Spotlight on Best Practices in Program Standards

By Dan Devers

If you have attended a professional development workshop or conference during the past few years, then the buzzwords retention and persistence should sound quite familiar. In fact, these are broad terms that encompass a single, common issue that most adult education programs have experienced – students dropping or stepping out of class with little or no notice. Unfortunately, many of these students seldom return.

As we all know, adult education students have many barriers that may interrupt their education such as childcare, transportation, and sick family members. Perhaps one of the greatest barriers may simply be the fear of returning to a classroom. In order to address these types of situations, adult education programs have offered everything from incentives to supportive services and have experienced varying degrees of success in student retention. Many programs have gone a step further and have begun to adopt best practices found in The Harvard Model for Evidence-Based Adult Education.

A few best practice examples found in the Harvard model are stricter attendance expectations, managed/structured enrollment, routine data monitoring, periodic staff meetings, professional development, and distance learning. Vigo County School Corporation adopted many of these best practices in the fall of 2012. Under the leadership of Adult Education Director Jeff Clutter, VCSC experienced the following advances in performance during the 2012-13 program year: 55% increase in student contact hours; 82% increase of students post tested; 99% increase in funded gains, which includes multiple NRS level gains, GED, diplomas, transition to post-secondary, and completion of WorkINdiana training; and 66% increase in performance incentives (dollars earned by student gains).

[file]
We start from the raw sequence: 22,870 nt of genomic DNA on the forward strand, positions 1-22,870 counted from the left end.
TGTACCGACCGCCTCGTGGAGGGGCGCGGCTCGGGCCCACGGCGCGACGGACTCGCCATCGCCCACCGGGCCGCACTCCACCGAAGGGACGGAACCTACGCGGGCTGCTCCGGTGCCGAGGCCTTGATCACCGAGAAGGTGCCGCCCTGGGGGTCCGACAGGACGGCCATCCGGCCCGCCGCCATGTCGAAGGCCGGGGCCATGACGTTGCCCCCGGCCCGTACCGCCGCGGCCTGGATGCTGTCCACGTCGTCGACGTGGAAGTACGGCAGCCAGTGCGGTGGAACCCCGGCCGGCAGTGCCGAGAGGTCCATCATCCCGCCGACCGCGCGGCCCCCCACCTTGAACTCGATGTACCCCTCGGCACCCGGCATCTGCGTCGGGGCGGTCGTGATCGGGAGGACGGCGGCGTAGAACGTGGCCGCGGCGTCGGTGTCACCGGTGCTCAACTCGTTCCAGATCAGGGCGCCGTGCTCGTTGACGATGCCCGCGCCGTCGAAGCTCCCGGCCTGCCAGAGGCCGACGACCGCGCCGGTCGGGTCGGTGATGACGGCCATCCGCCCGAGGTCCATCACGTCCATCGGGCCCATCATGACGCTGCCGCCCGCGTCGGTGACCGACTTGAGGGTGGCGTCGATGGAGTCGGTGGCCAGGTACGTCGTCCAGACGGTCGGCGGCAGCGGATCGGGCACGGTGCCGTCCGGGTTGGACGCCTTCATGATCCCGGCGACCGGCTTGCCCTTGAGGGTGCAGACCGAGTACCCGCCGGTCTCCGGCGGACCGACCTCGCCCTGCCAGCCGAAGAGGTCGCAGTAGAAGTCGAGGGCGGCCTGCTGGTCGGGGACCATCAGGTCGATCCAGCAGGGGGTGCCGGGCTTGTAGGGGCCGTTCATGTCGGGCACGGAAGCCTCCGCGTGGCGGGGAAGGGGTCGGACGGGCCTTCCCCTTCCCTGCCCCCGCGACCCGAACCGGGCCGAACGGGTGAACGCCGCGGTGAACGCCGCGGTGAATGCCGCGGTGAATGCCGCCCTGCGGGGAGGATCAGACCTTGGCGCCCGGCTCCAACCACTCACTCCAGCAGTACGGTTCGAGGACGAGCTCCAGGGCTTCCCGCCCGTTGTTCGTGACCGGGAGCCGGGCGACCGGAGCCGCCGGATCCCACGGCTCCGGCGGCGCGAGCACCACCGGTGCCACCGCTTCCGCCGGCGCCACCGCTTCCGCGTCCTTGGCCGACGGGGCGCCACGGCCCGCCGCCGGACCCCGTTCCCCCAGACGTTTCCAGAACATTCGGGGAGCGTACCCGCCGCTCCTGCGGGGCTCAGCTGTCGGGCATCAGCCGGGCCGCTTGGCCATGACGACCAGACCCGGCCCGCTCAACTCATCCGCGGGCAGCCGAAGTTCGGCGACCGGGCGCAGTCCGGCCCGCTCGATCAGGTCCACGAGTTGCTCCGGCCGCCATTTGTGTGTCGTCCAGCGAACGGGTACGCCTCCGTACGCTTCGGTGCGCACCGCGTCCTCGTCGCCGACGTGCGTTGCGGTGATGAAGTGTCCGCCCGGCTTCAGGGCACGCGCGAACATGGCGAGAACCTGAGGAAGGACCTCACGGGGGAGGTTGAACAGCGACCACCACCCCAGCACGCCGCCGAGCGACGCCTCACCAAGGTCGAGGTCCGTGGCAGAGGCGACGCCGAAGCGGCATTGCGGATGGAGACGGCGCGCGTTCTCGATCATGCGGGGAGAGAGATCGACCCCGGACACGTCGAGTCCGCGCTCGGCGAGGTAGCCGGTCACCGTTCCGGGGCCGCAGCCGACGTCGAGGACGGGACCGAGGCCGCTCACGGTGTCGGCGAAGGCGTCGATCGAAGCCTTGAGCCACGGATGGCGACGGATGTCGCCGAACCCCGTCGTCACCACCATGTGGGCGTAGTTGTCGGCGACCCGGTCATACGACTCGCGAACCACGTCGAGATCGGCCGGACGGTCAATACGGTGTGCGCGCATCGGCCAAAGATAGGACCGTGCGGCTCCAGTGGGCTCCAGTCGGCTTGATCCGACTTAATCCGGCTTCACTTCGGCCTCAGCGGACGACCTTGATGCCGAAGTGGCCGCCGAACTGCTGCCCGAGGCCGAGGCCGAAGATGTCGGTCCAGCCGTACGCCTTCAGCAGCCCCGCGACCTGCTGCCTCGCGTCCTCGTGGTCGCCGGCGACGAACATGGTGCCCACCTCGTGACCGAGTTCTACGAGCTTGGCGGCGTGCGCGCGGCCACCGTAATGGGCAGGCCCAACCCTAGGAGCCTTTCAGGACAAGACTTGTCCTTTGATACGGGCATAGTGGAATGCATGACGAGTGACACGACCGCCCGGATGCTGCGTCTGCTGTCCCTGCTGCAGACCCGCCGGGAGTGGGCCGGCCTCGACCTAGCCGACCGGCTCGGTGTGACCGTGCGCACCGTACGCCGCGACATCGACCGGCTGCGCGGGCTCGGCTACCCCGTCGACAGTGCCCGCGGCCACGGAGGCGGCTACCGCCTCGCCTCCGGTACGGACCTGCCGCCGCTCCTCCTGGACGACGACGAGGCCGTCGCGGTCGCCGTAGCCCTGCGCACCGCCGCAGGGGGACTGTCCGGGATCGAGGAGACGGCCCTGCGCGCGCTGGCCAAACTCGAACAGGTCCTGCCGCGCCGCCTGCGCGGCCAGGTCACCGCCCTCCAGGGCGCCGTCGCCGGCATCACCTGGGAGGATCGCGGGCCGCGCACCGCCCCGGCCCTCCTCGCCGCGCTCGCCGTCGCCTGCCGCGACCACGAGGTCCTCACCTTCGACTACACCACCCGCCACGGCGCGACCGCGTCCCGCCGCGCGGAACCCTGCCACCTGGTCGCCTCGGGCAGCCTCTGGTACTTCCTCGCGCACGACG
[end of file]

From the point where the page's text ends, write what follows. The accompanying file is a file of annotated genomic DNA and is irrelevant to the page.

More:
Jeff and his staff were able to attain these achievements by making significant changes such as requiring students to obtain at least 12 hours per week. These hours can be earned through classroom attendance and distance learning*. In addition, Jeff strengthened his student entry process by offering weekly orientations lasting two days. These periodic orientations ensure that every student who comes into the program hears the same information and expectations. It also helps filter out those students who may not be serious about starting classes. If they attend the orientation and never make it to class, then at least the teacher has not wasted time registering the student.

During this orientation period, strong cohorts are created through activities including TABE testing and a writing activity. The writing activity helps in three ways. First, it engages students with Indiana Career Explorer and helps them think about possible career pathways. Second, it helps VCSC staff to gauge the writing ability of the students. Lastly, students are encouraged to type their essay. If they have difficulty typing, teachers know they need to work with those students on some basic keyboarding skills.

Indiana Career Explorer also aids students in deciding if pursuing a career certification through WorkINdiana would be of benefit. During the orientation, students are also given the opportunity to express concerns about immediate barriers, and solutions are discussed.

Through the development of innovative activities and procedures, VCSC has created an academic program that has allowed students to become more comfortable with their environment and understand the relevance of adult education in obtaining their ultimate goals, as well as experiencing great strides in performance.

*Please refer to DWD’s Distance Education Policy for further clarification on distance learning.
For research on managed enrollment, please refer to